The Organization of Economic Cooperation and Development on March 28 welcomed two new Chinese laws as a step forward in promoting a more transparent investment climate. The Enterprise Income Tax Law would erase preferential rates enjoyed by foreign companies, while the Property Law would provide new protection for the private sector, the OECD said.
"(The Enterprise Income Tax Law) ends the uncertainty that has surrounded this policy since China's accession to the World Trade Organization at the end of 2001," the OECD said. The 30-member club of industrialized nations said it had previously warned China against excessive reliance on lower taxes and other special incentives to attract investment as a substitute for establishing a broad enabling environment for investment.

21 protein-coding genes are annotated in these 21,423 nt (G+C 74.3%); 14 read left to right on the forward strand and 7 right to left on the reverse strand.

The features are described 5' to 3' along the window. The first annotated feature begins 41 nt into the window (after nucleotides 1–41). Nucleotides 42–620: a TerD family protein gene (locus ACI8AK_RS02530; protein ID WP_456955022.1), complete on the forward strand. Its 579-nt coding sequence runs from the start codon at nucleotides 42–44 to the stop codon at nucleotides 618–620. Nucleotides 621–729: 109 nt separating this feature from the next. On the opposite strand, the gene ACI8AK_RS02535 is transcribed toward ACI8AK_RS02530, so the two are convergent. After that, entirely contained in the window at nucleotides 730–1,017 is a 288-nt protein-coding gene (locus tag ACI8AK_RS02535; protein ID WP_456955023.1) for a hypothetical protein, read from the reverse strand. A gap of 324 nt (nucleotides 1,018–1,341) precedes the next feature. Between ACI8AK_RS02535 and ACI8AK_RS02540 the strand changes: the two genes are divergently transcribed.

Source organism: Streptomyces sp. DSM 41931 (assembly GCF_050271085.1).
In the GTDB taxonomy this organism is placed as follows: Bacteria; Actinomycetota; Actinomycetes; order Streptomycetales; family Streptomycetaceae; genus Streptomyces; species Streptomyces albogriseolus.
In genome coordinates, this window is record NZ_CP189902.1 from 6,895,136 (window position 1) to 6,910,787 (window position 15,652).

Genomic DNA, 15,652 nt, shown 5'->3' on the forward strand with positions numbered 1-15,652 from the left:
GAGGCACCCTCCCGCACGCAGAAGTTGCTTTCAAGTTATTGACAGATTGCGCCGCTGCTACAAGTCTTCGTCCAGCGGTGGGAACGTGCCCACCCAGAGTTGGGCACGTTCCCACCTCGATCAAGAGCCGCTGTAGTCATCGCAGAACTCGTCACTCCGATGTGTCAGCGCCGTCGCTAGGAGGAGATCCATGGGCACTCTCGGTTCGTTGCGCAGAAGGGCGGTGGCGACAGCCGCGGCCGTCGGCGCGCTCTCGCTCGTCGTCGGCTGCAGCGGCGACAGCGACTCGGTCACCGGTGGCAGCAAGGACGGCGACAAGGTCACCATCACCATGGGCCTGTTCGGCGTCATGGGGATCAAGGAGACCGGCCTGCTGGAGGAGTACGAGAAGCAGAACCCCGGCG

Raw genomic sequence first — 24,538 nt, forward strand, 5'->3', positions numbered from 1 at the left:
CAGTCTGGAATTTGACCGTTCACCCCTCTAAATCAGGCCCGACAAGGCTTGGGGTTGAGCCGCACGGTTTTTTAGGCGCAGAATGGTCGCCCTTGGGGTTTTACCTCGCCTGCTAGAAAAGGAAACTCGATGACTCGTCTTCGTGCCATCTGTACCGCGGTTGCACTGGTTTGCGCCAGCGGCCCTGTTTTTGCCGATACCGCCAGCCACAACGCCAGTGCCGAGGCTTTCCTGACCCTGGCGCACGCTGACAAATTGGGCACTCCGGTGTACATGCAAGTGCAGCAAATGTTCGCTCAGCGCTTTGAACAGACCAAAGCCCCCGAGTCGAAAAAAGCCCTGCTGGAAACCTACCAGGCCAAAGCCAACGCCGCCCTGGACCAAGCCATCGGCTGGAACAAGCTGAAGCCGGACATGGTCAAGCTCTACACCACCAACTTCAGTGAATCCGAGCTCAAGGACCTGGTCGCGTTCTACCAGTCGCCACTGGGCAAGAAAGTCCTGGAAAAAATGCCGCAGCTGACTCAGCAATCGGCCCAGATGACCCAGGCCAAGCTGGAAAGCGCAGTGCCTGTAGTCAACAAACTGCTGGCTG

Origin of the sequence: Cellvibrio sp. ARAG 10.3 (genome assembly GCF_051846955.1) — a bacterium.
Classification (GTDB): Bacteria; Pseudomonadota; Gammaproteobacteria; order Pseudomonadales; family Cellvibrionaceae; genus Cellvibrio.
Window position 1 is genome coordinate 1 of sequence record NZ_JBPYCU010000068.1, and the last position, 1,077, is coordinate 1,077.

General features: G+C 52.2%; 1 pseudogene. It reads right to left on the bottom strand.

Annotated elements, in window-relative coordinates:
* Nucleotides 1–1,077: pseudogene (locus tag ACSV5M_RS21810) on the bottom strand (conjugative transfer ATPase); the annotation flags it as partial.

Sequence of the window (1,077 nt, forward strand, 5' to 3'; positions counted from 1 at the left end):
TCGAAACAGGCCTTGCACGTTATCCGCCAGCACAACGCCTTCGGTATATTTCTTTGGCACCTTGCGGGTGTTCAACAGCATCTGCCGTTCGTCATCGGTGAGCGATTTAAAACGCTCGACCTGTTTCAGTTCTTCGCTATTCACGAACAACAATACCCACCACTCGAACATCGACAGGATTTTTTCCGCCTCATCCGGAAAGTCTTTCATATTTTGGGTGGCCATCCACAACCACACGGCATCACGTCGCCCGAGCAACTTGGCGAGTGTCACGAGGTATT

"(The Property Law) enshrines in law, and reportedly elaborates in detail, the landmark change to China's state constitution in 2004 to include protection of private property," it said. "This is a welcome step forward in establishing a firm basis for the protection of investors, both domestic and foreign."
But it warned that cases might emerge where investors had acquired land or other assets from local governments that were later found to have taken it over illegally, creating uncertainty for the companies concerned. "We are confident that the Chinese government will put in place measures to deal with these and similar issues," the OECD said.
Copyright Agence France-Presse, 2007